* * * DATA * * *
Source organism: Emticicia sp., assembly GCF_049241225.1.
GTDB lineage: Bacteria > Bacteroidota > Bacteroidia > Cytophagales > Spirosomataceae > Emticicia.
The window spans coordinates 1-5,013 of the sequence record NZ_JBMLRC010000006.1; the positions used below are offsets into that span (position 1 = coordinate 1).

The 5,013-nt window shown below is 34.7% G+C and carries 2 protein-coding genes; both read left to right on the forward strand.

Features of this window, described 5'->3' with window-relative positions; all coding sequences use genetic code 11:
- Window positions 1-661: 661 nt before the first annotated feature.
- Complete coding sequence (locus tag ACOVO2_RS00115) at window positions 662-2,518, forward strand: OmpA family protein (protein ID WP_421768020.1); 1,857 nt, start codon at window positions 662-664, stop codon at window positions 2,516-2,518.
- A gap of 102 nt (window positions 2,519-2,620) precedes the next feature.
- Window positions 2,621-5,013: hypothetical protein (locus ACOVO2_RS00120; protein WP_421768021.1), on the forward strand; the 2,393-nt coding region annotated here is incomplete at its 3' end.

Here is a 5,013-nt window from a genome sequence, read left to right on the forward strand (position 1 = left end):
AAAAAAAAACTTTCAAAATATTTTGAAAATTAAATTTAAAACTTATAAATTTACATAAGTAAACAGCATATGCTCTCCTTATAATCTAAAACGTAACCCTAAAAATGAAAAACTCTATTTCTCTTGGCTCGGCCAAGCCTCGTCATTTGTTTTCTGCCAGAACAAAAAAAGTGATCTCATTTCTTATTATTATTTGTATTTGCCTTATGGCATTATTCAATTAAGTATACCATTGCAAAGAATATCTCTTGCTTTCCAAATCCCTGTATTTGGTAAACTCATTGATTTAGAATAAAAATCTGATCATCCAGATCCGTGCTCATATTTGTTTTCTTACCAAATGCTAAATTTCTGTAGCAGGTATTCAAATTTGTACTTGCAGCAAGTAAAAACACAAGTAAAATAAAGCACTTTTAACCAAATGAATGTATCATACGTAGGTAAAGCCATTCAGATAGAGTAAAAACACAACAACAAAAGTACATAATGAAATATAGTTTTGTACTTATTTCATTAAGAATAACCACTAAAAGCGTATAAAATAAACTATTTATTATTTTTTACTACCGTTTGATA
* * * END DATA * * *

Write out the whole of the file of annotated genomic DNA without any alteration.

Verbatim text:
Source organism: Emticicia sp., assembly GCF_049241225.1.
GTDB lineage: Bacteria > Bacteroidota > Bacteroidia > Cytophagales > Spirosomataceae > Emticicia.
The window spans coordinates 1-5,013 of the sequence record NZ_JBMLRC010000006.1; the positions used below are offsets into that span (position 1 = coordinate 1).

The 5,013-nt window shown below is 34.7% G+C and carries 2 protein-coding genes; both read left to right on the forward strand.

Features of this window, described 5'->3' with window-relative positions; all coding sequences use genetic code 11:
- Window positions 1-661: 661 nt before the first annotated feature.
- Complete coding sequence (locus tag ACOVO2_RS00115) at window positions 662-2,518, forward strand: OmpA family protein (protein ID WP_421768020.1); 1,857 nt, start codon at window positions 662-664, stop codon at window positions 2,516-2,518.
- A gap of 102 nt (window positions 2,519-2,620) precedes the next feature.
- Window positions 2,621-5,013: hypothetical protein (locus ACOVO2_RS00120; protein WP_421768021.1), on the forward strand; the 2,393-nt coding region annotated here is incomplete at its 3' end.

Here is a 5,013-nt window from a genome sequence, read left to right on the forward strand (position 1 = left end):
AAAAAAAAACTTTCAAAATATTTTGAAAATTAAATTTAAAACTTATAAATTTACATAAGTAAACAGCATATGCTCTCCTTATAATCTAAAACGTAACCCTAAAAATGAAAAACTCTATTTCTCTTGGCTCGGCCAAGCCTCGTCATTTGTTTTCTGCCAGAACAAAAAAAGTGATCTCATTTCTTATTATTATTTGTATTTGCCTTATGGCATTATTCAATTAAGTATACCATTGCAAAGAATATCTCTTGCTTTCCAAATCCCTGTATTTGGTAAACTCATTGATTTAGAATAAAAATCTGATCATCCAGATCCGTGCTCATATTTGTTTTCTTACCAAATGCTAAATTTCTGTAGCAGGTATTCAAATTTGTACTTGCAGCAAGTAAAAACACAAGTAAAATAAAGCACTTTTAACCAAATGAATGTATCATACGTAGGTAAAGCCATTCAGATAGAGTAAAAACACAACAACAAAAGTACATAATGAAATATAGTTTTGTACTTATTTCATTAAGAATAACCACTAAAAGCGTATAAAATAAACTATTTATTATTTTTTACTACCGTTTGATA